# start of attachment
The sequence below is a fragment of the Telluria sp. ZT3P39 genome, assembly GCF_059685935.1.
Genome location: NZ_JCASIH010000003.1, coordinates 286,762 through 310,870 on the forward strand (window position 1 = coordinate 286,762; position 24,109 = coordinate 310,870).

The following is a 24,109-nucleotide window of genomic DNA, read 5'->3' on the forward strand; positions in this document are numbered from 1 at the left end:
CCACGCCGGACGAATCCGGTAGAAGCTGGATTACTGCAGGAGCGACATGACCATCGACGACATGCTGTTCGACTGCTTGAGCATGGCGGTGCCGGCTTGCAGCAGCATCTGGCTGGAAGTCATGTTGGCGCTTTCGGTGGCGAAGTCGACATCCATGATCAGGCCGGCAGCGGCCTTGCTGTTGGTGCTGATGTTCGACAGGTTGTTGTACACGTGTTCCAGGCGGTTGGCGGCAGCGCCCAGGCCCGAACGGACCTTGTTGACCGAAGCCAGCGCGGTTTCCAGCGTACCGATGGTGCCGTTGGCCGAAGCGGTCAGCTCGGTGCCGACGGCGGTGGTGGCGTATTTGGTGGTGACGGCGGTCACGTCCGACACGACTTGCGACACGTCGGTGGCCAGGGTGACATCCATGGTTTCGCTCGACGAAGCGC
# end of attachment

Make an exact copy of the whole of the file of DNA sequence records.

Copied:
The sequence below is a fragment of the Telluria sp. ZT3P39 genome, assembly GCF_059685935.1.
Genome location: NZ_JCASIH010000003.1, coordinates 286,762 through 310,870 on the forward strand (window position 1 = coordinate 286,762; position 24,109 = coordinate 310,870).

The following is a 24,109-nucleotide window of genomic DNA, read 5'->3' on the forward strand; positions in this document are numbered from 1 at the left end:
CCACGCCGGACGAATCCGGTAGAAGCTGGATTACTGCAGGAGCGACATGACCATCGACGACATGCTGTTCGACTGCTTGAGCATGGCGGTGCCGGCTTGCAGCAGCATCTGGCTGGAAGTCATGTTGGCGCTTTCGGTGGCGAAGTCGACATCCATGATCAGGCCGGCAGCGGCCTTGCTGTTGGTGCTGATGTTCGACAGGTTGTTGTACACGTGTTCCAGGCGGTTGGCGGCAGCGCCCAGGCCCGAACGGACCTTGTTGACCGAAGCCAGCGCGGTTTCCAGCGTACCGATGGTGCCGTTGGCCGAAGCGGTCAGCTCGGTGCCGACGGCGGTGGTGGCGTATTTGGTGGTGACGGCGGTCACGTCCGACACGACTTGCGACACGTCGGTGGCCAGGGTGACATCCATGGTTTCGCTCGACGAAGCGC